BETWEEN €25 and €30 million in grant funding could be available to households within the Ennis area as a result of an increase in the Group Sewerage Scheme grant, according to one local councillor.
However, while Minister Phil Hogan made the announcement in December of the increase, Clare County Council has yet to receive a circular from the department confirming the plans, officials for the local authority have stated.
This week’s meeting of Ennis East Electoral Area councillors saw Councillor Johnny Flynn urge Clare County Council to assess the numbers in Ennis and its environs that could benefit from being included in a group scheme and to pilot a number of them to avail of the grant increase.
“There is a grant scheme available and a lot of people are not aware of it and they need to be registered by February 1. There is potentially between €25m and €30m in grants available for this area,” he said.
He added, “Clare County Council, as a sanitary/water services authority with key objectives to enhance and protect public health and the environment, including better water quality, assess the number of existing groups of households in Ennis and its wider districts with septic tanks, in Ennis East, Ennis West and within Ennis Town boundaries that could benefit from being included in group sewerage scheme solutions.”
He said the council should, “pilot a number of them to avail of the announced increase in the grant for group sewerage schemes from €2,031.58 per house to €6,500 per house or 75% of the cost of the scheme, whichever is the lesser and the announcement that a number of pilot schemes based on an increase grant level will be carried out”.
Responding to the notice of motion, Sean Ward, senior engineer with Clare County Council, stated, “An announcement in late 2012 by the minister about increasing the Group Sewerage Scheme (GSS) grant to €6,500 per house has not been definitely confirmed to Clare County Council by a departmental circular, as would usually happen, and no such information has been posted on the website of the Department of Environment, Community and Local Government (DECLG).”
He outlined that the DECLG’s circular of December 18, 2012 invited councils to submit estimated 2013 requirements for group water schemes and the Small Schemes Programme. The circular was not definite about any changes in Group Sewerage Scheme (GSS) funding limits – it stated the DECLG is “considering increasing” the maximum grant per house to €6,500, with the maximum percentage grant of 75% of the scheme cost still remaining in place.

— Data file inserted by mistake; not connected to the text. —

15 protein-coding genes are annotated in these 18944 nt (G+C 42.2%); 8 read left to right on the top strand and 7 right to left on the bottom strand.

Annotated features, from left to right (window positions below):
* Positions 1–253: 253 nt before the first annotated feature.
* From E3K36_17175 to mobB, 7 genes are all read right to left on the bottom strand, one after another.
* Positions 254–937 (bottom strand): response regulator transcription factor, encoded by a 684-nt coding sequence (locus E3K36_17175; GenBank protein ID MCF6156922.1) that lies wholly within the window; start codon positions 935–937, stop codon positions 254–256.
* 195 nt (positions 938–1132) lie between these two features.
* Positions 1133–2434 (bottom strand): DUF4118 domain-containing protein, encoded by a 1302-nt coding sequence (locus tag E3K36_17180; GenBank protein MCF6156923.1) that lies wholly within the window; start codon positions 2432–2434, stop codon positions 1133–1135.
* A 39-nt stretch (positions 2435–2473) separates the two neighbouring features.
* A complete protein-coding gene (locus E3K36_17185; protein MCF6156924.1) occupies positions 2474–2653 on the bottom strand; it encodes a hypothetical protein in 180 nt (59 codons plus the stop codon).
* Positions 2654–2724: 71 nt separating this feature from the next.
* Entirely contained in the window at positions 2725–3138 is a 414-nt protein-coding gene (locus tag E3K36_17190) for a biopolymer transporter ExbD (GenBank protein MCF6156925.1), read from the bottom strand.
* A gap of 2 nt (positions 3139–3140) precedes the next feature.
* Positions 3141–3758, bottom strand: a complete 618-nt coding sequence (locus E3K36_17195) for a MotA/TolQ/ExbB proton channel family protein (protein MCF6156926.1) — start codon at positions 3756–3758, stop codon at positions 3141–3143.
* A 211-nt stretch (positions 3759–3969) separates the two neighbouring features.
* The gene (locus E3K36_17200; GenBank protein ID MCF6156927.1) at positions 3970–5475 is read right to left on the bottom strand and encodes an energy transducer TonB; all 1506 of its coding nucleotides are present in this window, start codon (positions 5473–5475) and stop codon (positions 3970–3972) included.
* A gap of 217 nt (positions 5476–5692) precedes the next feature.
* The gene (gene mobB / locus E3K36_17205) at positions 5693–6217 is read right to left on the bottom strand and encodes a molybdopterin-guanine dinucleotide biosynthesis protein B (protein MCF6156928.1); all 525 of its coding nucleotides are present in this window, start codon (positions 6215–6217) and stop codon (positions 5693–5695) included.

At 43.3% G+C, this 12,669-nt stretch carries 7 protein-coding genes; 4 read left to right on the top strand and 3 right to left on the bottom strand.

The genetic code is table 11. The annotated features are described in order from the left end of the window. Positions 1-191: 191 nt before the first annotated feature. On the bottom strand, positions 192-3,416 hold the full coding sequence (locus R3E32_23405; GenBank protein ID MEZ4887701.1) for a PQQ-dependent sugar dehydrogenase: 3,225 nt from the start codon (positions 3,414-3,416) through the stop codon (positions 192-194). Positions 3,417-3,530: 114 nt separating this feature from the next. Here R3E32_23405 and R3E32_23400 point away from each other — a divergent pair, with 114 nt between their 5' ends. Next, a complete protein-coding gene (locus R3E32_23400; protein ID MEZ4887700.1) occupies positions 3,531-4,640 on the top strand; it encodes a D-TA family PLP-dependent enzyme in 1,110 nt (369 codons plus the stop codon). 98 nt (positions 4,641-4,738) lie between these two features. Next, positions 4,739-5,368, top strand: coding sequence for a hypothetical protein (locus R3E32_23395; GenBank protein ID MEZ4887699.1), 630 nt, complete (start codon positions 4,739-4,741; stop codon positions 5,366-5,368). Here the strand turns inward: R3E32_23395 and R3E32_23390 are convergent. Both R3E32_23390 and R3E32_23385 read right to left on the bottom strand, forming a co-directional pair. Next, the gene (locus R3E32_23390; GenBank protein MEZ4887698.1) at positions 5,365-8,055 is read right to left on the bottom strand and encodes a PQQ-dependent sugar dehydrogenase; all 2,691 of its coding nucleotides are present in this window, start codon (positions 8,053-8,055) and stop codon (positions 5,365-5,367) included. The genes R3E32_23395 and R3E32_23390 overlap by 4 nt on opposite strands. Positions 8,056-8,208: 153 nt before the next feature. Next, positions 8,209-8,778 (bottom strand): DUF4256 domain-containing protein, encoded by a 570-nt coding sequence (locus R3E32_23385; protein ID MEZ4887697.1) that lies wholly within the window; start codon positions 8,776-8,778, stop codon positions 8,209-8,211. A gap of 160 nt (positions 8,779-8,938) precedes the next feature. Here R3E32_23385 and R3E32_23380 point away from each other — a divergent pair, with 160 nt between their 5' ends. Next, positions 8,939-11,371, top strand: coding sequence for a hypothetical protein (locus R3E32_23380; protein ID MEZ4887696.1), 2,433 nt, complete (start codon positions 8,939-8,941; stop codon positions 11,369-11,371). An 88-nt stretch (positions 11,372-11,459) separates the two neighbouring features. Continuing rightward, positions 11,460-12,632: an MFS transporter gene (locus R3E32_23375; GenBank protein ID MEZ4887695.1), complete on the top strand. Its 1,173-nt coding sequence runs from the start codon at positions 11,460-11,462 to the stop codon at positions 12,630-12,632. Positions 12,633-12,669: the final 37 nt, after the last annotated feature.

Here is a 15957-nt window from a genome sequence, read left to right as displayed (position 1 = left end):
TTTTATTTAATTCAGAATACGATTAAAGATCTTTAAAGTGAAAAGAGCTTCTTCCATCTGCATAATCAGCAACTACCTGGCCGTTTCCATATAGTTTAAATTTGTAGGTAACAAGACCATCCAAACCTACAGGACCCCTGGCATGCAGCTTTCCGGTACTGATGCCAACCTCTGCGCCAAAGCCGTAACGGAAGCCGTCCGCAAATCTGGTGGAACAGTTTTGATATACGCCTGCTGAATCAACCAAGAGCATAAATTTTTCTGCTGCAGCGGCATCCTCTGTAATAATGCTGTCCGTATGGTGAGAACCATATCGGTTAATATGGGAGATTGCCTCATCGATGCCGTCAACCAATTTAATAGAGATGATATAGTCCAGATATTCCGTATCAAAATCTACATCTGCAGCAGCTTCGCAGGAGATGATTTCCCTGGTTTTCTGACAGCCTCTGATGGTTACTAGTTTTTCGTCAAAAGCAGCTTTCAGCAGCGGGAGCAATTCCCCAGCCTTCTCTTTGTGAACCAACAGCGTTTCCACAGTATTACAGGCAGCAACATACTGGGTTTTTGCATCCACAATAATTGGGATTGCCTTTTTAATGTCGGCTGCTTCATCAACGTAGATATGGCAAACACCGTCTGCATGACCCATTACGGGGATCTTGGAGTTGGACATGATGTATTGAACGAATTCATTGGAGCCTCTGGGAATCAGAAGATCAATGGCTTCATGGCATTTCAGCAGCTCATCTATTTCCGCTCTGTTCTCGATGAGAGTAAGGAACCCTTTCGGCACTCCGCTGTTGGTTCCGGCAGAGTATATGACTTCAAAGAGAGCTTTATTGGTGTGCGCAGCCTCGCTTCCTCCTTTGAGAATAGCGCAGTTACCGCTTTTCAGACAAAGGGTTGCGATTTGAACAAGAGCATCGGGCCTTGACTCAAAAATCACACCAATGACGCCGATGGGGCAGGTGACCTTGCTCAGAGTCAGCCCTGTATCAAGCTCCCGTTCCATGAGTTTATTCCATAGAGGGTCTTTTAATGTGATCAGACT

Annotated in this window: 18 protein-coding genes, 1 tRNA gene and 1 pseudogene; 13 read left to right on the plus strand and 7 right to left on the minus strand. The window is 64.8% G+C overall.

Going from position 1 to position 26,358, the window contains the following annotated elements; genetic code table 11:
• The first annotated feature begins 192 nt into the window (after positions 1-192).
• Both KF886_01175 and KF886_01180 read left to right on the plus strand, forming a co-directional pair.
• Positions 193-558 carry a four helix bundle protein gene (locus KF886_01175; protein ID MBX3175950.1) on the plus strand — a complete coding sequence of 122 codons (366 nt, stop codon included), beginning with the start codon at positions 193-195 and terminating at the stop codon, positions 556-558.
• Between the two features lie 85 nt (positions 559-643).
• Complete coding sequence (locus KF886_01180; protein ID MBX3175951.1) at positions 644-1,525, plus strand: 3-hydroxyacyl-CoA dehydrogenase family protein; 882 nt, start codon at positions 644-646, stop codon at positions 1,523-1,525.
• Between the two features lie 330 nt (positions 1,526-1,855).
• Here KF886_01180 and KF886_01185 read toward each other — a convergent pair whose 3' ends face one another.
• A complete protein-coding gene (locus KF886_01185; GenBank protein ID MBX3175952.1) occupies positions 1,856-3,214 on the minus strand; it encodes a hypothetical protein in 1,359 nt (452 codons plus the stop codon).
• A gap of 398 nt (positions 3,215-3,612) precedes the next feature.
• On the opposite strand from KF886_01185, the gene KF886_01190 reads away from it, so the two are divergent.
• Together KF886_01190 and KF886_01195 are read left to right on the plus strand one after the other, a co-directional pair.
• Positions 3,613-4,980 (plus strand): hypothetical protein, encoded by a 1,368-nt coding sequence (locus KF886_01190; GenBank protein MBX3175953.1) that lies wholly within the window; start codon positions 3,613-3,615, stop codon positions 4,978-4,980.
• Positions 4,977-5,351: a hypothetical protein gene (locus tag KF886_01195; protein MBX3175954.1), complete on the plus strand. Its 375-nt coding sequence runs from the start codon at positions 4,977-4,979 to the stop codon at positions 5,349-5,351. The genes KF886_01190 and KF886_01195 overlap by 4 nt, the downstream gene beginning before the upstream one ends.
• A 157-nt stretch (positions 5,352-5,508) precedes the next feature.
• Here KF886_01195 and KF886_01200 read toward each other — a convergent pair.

“Councils are invited to submit pilot GSSs, which might be viable based on an increase in the grant. Clare County Council will prepare a number of submissions for various locations in the county, including the environs of Ennis, and will submit them to the DECLG in an order of priority based on the circular, that is, the relative public health and environmental benefits that will be achieved. We have not yet been notified of the deadline date for submission for GSS proposals.”
Councillors welcomed the scheme but concerns were raised by Councillor Pat Daly about the lack of confirmation given to the council. “It’s a great scheme but we need confirmation if it is happening,” he said.
Councillor Tommy Brennan asked if Clonroadmore would be viable for the scheme, while Councillor Sonny Scanlan asked how many houses were needed to be in a group scheme.
Eamon O’Dea, senior executive engineer, stated a number of areas in Ennis could be viable for a group scheme if the increase is to come into effect. “There have been serious enquiries about group schemes but the grant of over €2,500 meant it was not viable, an increase to €6,500 could make it viable.”
The viability of works to facilitate houses on the Galway Road will be examined as a possible candidate scheme if the GSS grant is increased, a meeting of Ennis West Electoral Area councillors heard.
At the meeting, Councillor James Breen called for facilities to be put in place to allow houses from the roundabout on the Galway Road to Barefield National School to connect into the public sewer.
“The line is in place and it would eliminate the need for a lot of the septic tanks in the area, benefiting the environment and the community.
“People are prepared to tap into it at their own expense,” he said.
The councillor was informed by Mr Ward, senior engineer, that the matter would be investigated in the context of a possible increase in GSS funding.
“The works sought by this notice of motion would require major capital expenditure, which Clare County Council could not afford from its own resources, as well as continual pumping costs once the capital works were completed.
“In the context of a possible increase in the maximum grant for group sewerage schemes, Clare County Council will examine the viability of works sought as a possible candidate scheme for GSS funding.”